Not sure how many of you have read about this by now, but it is such an amazing finding I decided to write about it (even though I retweeted this yesterday).
This study is a clinical case report of a living patient with cerebellar agenesis, an extremely rare condition characterized by the absence of the cerebellum. The cause is currently unknown, there are limited reported cases of complete cerebellar agenesis, and most of what we know about the condition comes from autopsy reports instead of living patients. Moreover, the condition is difficult to study because most individuals with complete primary cerebellar agenesis are infants or children with severe mental impairment, epilepsy, hydrocephaly and other gross lesions of the CNS. The fact that this woman is alive and has a somewhat “normal” life is ground-breaking and presents a unique opportunity to study the condition.
The patient described in the study is 24 years old. She has mild mental impairment and moderate motor deficits. For example, she is unable to walk steadily and commonly experiences dizziness/nausea. She also has speech problems and cannot run or jump. However, she has no history of neurological disorders and even gave birth without any complications.
Importantly, as shown above, CT and MRI scans revealed no presence of recognizable cerebellar structures. Just look at that dark sport towards the back of the brain! In addition to these findings, magnetic resonance angiography also demonstrated vascular characteristics of this patient consistent with complete cerebellar agenesis- meaning that the arteries that normally supply this area were also absent bilaterally. How crazy is that? Futhermore, diffusion tensor imaging indicated a complete lack of the efferent and afferent limbs of the cerebellum.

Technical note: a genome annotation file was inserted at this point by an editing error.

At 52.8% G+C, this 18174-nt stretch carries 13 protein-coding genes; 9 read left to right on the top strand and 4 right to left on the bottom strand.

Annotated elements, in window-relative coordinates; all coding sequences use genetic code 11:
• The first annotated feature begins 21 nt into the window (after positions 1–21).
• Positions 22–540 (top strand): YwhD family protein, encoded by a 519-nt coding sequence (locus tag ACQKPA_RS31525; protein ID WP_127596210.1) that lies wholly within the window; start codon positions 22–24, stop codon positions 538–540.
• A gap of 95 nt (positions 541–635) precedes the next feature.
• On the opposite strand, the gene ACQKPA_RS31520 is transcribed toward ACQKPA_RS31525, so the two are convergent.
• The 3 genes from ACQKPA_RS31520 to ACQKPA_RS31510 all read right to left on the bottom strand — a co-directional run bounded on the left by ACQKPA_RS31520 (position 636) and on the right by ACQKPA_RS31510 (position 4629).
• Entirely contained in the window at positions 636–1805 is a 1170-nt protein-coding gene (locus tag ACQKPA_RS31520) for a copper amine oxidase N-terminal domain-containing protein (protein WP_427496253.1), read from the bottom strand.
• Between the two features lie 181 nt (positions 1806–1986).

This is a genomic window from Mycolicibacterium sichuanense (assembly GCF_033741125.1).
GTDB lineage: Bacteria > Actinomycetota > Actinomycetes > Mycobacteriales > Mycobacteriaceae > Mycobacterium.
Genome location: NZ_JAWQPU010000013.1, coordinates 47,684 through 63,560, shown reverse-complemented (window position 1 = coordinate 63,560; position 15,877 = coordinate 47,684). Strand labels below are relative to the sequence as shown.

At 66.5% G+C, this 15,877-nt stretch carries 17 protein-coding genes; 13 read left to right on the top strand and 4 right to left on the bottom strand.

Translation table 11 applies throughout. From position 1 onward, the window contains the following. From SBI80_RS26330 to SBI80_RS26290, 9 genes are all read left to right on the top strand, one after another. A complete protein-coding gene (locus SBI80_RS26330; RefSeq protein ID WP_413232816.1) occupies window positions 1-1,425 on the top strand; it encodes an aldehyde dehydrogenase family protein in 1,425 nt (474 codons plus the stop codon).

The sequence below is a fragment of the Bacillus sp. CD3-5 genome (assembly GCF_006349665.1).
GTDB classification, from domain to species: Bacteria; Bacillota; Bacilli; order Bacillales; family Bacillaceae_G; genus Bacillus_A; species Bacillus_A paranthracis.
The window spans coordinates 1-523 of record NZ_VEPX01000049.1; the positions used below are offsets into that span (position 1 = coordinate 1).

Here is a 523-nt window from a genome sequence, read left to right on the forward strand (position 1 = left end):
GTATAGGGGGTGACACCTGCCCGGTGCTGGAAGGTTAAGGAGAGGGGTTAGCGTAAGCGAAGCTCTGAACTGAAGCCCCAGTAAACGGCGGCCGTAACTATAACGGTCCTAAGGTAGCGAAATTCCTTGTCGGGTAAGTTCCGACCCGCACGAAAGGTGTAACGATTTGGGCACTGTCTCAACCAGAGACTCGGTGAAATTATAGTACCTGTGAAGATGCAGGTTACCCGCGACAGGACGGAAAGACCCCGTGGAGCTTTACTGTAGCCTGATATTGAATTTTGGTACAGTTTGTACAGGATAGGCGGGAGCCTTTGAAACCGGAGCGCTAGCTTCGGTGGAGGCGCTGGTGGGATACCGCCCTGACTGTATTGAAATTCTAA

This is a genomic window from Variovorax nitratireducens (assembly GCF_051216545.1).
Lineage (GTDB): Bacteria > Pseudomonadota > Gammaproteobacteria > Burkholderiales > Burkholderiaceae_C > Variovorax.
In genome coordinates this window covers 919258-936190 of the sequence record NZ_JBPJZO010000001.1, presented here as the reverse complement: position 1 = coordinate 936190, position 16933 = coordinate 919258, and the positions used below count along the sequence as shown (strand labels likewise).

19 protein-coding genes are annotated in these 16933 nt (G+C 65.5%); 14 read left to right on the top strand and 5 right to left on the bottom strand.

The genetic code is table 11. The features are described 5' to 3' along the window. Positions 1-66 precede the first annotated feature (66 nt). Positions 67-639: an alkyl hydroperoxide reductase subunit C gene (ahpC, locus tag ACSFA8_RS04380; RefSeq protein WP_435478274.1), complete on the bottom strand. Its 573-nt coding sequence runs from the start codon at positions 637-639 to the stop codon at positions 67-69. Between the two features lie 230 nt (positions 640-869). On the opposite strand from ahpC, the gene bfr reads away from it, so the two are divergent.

Given that the cerebellum is responsible for both motor and non-motor functions, these results are pretty amazing. How can the brain compensate for such a heavy blow to its architecture and connectivity? According to the authors of the study:
This surprising phenomenon supports the concept of extracerebellar motor system plasticity, especially cerebellum loss, occurring early in life. We conclude that the cerebellum is necessary for normal motor, language functional and mental development even in the presence of the functional compensation phenomenon.
For anyone wondering what this skull would look like with hair and skin on it. Congenital hydrocephalus, or “water on the brain”, was an intractable condition until the 20th century, when effective shunts were developed that could alleviate the pressure within the skull. “Internal” in this case means that the cerebrospinal fluid is building up within the ventricles of the brain. In external hydrocephalus, the CSF builds up around the outside of the brain, in the subarachnoid region.
1817 illustration by French physician Jean Louis Alibert.
Photos of kittens and adults that were born with various forms of cephaly and facial defects. Such defects include two faced cats, cyclopia and more. The photos are accompanied by scientific descriptions of how the cats behaved as well as explanations of the defects. It’s medically and scientifically very interesting.